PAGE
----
In our circular saw ratings and review series we go ahead and analyze important features you should check before you decide buying any saw.
From depths adjustment to blade change and spindle lock systems that rate a great circular saw high.
This ratings and review article is part of the circular saw review series. To get started please find the circular saw review TOC here.
Adjusting the depths of cut on a circular saw is usually done using one of three methods:
- Front Pivot Depth Adjustment
- Rear Pivot
- Parallel Guide Adjustment
|Front Pivot Depth Adjustment
|Change in Angle of Saw Handle
|Old Festo pendulum circular saw showing a front pivot depths adjustment.
|Depending on the depth of cut, the angle of the saw handle changes into a less comfortable grip.
|Rear Pivot Depth Adjustment
on a DeWalt Plunge Cut Saw
|Fast Depth Adjustment
|Plunge cut saws come with a rear pivot depth adjustment.
|As seen on this Dewalt saw, the depth stop can be quickly moved (pull and release) and reset in a different position.
|Parallel Guide Depths Adjustment
|Depths Adjustment through two parallel guides.
|Picture shows a Dewalt 365 circular saw/trim saw with parallel depths adjustment. Other power tool companies such as Mafell use round bars to guide the saw.
Which circular saw depth adjustment is better?
For pendulum guard circular saws: the parallel guide, depth adjustment system is best. It offers the best in maneuverability and precision and is the recommended system on a circular saw. That’s because it doesn’t change the angle of the handle. Unfortunately only few manufacturers offer parallel depths adjustment systems on circular saw (Mafell on some models and Dewalt on very few models – dw365).
When looking at the plunge cut saw, you’ll discover the rear pivot depth adjustment system to be the best. This is one of the more logical design that combines the Plunge Cut downward motion with a depth stop component.
In general, when you analyze a circular saw you may want to check whether or not your saw’s depth adjustment component is really stable. Be aware that on some low-end saws for DIY enthusiasts the pivot is flexible and not as solid as in some higher end models. As you examine the array of saws be sure about its stability when you cut at both minimum and maximum depths as the saw is fixed into the saw base.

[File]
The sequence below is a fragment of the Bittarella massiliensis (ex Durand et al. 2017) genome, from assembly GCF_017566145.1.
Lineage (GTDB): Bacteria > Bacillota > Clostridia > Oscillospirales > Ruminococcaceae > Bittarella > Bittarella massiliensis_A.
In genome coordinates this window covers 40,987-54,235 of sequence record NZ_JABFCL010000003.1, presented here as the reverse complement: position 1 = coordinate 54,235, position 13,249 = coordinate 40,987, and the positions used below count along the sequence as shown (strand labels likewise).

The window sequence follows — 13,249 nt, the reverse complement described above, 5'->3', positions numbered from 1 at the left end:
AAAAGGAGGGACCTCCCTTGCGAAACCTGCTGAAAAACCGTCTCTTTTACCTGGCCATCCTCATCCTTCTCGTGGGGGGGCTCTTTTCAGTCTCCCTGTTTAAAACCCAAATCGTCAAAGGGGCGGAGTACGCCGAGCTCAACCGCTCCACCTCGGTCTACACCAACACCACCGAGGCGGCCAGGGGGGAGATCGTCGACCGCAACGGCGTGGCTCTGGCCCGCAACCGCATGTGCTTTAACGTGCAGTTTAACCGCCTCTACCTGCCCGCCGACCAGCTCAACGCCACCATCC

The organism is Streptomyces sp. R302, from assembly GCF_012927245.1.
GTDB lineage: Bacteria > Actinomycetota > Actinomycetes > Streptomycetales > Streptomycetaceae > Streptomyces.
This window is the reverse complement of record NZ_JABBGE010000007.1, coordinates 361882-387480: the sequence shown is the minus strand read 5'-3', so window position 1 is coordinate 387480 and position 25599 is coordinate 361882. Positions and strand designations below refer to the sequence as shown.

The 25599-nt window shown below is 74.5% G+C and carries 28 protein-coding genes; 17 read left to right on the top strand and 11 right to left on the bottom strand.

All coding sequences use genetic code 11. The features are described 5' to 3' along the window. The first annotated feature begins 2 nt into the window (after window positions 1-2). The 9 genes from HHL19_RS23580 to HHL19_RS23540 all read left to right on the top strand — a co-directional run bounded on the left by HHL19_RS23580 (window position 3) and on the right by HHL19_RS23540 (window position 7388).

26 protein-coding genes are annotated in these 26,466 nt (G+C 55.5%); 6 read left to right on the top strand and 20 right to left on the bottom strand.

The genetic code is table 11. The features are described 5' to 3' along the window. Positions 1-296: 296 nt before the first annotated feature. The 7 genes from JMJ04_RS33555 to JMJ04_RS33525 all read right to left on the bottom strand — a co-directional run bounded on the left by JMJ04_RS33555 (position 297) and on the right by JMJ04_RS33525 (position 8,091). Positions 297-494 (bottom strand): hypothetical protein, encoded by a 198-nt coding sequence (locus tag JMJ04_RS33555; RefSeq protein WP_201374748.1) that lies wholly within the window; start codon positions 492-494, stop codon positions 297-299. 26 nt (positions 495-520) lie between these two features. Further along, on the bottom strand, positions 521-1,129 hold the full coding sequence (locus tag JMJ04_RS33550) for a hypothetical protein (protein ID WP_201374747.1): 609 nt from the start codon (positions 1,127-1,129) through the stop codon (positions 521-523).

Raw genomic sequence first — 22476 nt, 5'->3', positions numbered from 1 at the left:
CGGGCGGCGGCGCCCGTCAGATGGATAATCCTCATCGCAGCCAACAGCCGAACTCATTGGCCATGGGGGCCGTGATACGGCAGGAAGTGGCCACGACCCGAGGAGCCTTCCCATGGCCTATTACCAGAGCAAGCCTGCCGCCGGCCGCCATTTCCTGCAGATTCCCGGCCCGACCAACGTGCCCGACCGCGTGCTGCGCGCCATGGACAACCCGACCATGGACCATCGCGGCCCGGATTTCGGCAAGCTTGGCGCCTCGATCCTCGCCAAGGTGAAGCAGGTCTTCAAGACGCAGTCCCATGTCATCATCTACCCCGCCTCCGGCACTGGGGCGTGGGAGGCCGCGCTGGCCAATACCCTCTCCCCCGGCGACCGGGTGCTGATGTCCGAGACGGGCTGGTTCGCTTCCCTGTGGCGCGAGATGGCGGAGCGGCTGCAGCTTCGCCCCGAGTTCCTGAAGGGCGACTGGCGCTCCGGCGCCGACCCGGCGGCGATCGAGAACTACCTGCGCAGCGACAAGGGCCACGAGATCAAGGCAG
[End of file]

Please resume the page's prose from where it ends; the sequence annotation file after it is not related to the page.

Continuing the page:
In addition, be certain that the depth adjustment regularly offers a quick-change mechanism. Some low-end units offer this advantage with a simple wing screw to adjust the cutting depths. The majority of professional circular saws allow you to adjust cutting depths ‘on-the-fly’ using a quick-change lever. Speed of depth adjustment and precision is affected by the stability of the power tool is key when you review the depth adjustment systems.
Using a circular saw to create miter or bevel cuts is an essential way to use the saw in many woodworking projects. Many of the lower end circular saws will only bevel using a fixed pin at the base. As you tilt the saw its cutting line moves away from the 90° standard cutting line. Most low-end saws allow to be tilt up to 45°, while some professional circular saw will do cuts up to 60° miter.
|Simple Bevel Adjustment
|Precision Bevel Adjustment
|Cutting Line Stays the Same
on 90° and on 45° Cuts
|Bad bevel adjustment on an older circular saw. You may encounter poor visibility along the site-line (which is move as you tilt the saw to accomplish your bevel).
|The Professional Festool model TS 55 EBQ track saw with excellent visibility and bevel adjustment.
|Your best bevel adjustment is currently available with a power tool such as the Festool model TS 55 EBQ. This saw tilts and tracks at the same cutting line, which begins 90° straight cuts. This is the ideal tool for use on a guide rail systems.
Some power tool manufacturers such as Festool, have overcome this change in tracking difficulty with a very clever beveling system. These manufacturers have developed a tilting mechanism that allows the saw to tilt exactly in the same way as with 90° cuts. This allows the saw to cut exactly at the same line regardless at what angle the saw will tilt.
Why is this important ?
Professional modern circular saws are commonly used on guide rail systems (track saw). These circular saw guide systems are fixed aluminum rail guides and allow you to cut exactly the same way every time. If the cutting line where different on beveled cut, the saw would no longer cut exactly at the edge of the rail. (More details on circular saw and guide rail systems here in this circular saw review article series).
Blade Change Mechanism
Blade changes on circular saws don’t happen as often as on a jigsaws or reciprocating saws. However from a woodworker’s point of view, changing for example, from cross cut blades to rip cut blades, needs to happen reasonably quickly.
Most of circular saws use an allen key (often attached to the power tool) to fix the blade. In order to perform the blade change easily most professional circular saws come with a spindle lock mechanism (see image left of a Makita circular saw with spindle lock), to block the spindle with your thumb while changing the screw.
On plunge cut saws, blade change is a bit trickier since the blade needs to be pushed down in order to access the screw. Some manufacturers (like Festool) equip their plunge cut saws with a quick blade change mechanism, holding the saw in the best position while easily changing the blade.
|On the next part of this series we will rate and look into circular saw safety features such as blade guard lever, guard with push-wheel and the riving knife.
|Back to part 2 of…
|This is part 3:
Circular Saw Ratings
|Read on with part 4 of…